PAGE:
Raimondo touts free tuition proposal at high schools

Gov. Gina Raimondo is out on the campaign trail, taking her pitch to high schools. (WJAR)

Gov. Gina Raimondo is out on the campaign trail, taking her pitch to high schools.

“You go from kindergarten to twelfth grade with public education. Why should it stop at twelfth grade?” Raimondo asked an auditorium of students at Johnston High School on Tuesday.

Afterward, she told reporters it is indeed a campaign to rally support for her plan to offer two free years of college tuition to Rhode Island high school graduates.

She said she’s out to “tell the students to get involved and help me get this passed.”

“It’s also a civics lesson for these kids to get engaged,” Raimondo said. “Go to and help me get it passed.”

But at least one representative thinks it’s unfair.

“It is a conflict of interest,” Rep. Bob Nardolillo told NBC 10 News. “I feel as if it borderlines on campaigning, is really what it is.”

The problem with his contention is that there is nothing illegal or even unethical about what she is doing. There might be a problem if she were actually campaigning for office, but she is actually conducting what is known as “issue advocacy,” which is regulated entirely differently than electioneering, or campaigning for oneself.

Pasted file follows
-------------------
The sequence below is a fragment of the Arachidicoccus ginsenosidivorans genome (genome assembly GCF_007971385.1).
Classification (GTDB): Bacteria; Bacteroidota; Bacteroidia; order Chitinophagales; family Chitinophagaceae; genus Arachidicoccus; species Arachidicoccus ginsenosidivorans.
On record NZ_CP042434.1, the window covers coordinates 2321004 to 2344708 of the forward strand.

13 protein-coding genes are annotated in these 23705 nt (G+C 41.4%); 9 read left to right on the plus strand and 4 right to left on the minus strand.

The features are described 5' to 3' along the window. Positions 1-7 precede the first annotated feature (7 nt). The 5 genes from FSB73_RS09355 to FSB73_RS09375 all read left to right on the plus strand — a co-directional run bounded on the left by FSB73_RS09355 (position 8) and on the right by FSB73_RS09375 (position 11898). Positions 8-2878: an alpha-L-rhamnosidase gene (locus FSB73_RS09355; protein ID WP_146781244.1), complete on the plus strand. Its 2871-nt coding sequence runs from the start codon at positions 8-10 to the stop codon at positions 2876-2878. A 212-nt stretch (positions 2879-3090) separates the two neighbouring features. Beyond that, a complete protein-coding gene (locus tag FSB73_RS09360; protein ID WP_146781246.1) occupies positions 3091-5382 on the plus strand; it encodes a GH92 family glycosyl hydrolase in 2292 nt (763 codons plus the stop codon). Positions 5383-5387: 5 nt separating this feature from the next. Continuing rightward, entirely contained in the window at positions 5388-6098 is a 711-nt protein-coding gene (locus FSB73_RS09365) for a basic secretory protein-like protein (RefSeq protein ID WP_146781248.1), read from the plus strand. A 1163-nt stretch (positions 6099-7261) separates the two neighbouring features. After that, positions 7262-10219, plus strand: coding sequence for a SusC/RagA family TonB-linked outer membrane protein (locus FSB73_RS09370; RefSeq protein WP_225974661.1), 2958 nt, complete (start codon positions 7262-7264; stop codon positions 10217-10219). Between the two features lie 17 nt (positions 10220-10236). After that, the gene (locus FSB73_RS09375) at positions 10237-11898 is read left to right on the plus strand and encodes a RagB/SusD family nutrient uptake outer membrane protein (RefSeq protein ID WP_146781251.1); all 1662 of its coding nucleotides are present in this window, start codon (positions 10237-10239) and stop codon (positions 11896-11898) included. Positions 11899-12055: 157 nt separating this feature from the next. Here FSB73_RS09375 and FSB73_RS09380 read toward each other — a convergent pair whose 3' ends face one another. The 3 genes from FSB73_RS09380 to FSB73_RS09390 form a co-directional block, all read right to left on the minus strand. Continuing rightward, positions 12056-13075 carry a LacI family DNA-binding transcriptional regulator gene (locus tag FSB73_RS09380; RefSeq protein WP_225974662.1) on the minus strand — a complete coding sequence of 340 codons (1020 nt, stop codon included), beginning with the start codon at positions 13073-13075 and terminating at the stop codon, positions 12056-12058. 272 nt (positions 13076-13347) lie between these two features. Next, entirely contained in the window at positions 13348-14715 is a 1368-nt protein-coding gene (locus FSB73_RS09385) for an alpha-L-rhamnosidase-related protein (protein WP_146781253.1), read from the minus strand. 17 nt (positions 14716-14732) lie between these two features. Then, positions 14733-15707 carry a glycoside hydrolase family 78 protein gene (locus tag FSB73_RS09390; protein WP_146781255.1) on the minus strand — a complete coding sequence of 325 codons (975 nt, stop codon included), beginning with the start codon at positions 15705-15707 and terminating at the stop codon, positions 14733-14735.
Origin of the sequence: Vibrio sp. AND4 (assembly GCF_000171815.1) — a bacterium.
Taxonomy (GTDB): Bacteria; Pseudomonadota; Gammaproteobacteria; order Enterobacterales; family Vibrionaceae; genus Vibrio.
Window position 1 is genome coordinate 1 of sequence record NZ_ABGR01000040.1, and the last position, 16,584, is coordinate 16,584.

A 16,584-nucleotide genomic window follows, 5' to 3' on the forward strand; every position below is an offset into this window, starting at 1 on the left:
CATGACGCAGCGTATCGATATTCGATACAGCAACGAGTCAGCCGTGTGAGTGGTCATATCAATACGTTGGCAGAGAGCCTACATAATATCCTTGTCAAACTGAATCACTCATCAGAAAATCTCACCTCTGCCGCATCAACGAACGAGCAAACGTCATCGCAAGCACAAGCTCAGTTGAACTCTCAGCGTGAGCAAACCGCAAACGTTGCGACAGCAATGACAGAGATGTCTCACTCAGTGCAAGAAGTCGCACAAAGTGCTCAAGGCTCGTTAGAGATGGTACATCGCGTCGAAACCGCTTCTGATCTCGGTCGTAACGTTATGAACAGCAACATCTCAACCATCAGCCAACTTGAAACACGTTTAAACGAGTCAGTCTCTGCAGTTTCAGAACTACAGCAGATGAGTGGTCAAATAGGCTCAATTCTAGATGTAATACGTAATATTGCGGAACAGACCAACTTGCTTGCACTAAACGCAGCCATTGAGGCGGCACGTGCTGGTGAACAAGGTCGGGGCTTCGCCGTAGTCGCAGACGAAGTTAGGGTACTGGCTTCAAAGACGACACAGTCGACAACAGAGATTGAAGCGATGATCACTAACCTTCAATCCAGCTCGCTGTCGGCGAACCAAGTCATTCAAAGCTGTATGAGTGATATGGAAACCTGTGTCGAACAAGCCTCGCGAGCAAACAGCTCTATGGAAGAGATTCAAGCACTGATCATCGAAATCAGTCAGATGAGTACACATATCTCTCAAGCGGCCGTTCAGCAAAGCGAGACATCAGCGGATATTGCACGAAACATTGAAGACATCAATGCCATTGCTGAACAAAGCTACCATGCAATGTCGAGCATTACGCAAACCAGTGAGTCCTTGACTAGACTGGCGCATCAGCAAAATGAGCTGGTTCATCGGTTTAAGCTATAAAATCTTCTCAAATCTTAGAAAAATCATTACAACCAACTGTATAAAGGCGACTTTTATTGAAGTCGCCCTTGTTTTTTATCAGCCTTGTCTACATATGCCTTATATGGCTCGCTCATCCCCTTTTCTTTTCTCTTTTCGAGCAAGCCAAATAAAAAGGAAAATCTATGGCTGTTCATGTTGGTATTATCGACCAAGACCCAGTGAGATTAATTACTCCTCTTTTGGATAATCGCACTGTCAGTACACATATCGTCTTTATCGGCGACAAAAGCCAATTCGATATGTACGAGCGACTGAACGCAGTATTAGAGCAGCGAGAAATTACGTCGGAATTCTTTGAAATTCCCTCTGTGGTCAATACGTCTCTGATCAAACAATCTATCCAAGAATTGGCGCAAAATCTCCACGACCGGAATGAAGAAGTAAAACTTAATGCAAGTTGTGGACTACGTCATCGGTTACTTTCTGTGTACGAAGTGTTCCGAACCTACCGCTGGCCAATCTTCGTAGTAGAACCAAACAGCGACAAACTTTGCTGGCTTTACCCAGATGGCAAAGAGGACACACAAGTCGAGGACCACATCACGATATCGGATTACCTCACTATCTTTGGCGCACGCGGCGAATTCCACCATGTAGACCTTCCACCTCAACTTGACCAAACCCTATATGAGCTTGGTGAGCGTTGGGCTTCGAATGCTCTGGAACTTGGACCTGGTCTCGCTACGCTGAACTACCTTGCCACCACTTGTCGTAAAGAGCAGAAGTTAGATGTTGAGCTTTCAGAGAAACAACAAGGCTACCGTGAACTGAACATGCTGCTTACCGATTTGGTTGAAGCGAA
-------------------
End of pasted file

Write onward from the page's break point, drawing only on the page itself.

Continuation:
Nardolillo has a more fundamental problem with her proposal, and that is financing.

“Every year, the budget increases. I don’t feel strongly and confidently that the finances are there,” Nardolillo said. “I am tremendously concerned with the funding, I am.”

The governor’s office said financing is in place. They expect that this year it will cost $10 million.

The program is only for high school graduates who go immediately to college. Free tuition will be offered for both years at the Community College of Rhode Island, if students keep up their grades and course load.

At the four year schools, only the final two years will be free, in order to encourage completion of degrees. Again, students must have maintained a full course load so they can graduate in four years.

The delay in offering those tuition-free years is why the program will not cost the full estimate of $30million annually until 2022. Raimondo’s office said more money than that has already been saved through Medicaid reform, and that state revenues are increasing, as well.

One issue to be dealt with is the expected increase in enrollment in all three of the state schools. The University of Rhode Island is preparing for an increase of students of more than 20 percent, and the other schools are also expecting more students under the plan.

It will remain up to the legislature to decide whether to include it in this year’s budget.

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